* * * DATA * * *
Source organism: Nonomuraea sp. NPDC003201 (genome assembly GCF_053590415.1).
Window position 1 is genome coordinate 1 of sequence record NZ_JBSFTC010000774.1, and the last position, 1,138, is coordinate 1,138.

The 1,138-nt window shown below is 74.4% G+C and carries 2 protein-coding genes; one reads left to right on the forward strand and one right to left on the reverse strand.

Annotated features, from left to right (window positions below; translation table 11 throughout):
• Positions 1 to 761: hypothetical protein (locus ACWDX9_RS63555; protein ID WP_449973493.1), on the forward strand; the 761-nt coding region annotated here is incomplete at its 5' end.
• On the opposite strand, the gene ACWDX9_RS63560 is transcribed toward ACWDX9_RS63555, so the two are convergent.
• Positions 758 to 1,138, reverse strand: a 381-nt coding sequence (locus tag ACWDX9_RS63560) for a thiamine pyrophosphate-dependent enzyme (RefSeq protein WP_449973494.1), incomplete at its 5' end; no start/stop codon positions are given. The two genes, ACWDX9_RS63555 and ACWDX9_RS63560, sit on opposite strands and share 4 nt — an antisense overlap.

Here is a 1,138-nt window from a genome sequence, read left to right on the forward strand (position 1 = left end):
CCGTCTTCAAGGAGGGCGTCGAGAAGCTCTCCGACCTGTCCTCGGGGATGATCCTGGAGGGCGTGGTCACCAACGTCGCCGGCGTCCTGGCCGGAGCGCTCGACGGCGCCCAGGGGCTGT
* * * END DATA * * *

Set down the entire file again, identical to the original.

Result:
Source organism: Nonomuraea sp. NPDC003201 (genome assembly GCF_053590415.1).
Window position 1 is genome coordinate 1 of sequence record NZ_JBSFTC010000774.1, and the last position, 1,138, is coordinate 1,138.

The 1,138-nt window shown below is 74.4% G+C and carries 2 protein-coding genes; one reads left to right on the forward strand and one right to left on the reverse strand.

Annotated features, from left to right (window positions below; translation table 11 throughout):
• Positions 1 to 761: hypothetical protein (locus ACWDX9_RS63555; protein ID WP_449973493.1), on the forward strand; the 761-nt coding region annotated here is incomplete at its 5' end.
• On the opposite strand, the gene ACWDX9_RS63560 is transcribed toward ACWDX9_RS63555, so the two are convergent.
• Positions 758 to 1,138, reverse strand: a 381-nt coding sequence (locus tag ACWDX9_RS63560) for a thiamine pyrophosphate-dependent enzyme (RefSeq protein WP_449973494.1), incomplete at its 5' end; no start/stop codon positions are given. The two genes, ACWDX9_RS63555 and ACWDX9_RS63560, sit on opposite strands and share 4 nt — an antisense overlap.

Here is a 1,138-nt window from a genome sequence, read left to right on the forward strand (position 1 = left end):
CCGTCTTCAAGGAGGGCGTCGAGAAGCTCTCCGACCTGTCCTCGGGGATGATCCTGGAGGGCGTGGTCACCAACGTCGCCGGCGTCCTGGCCGGAGCGCTCGACGGCGCCCAGGGGCTGT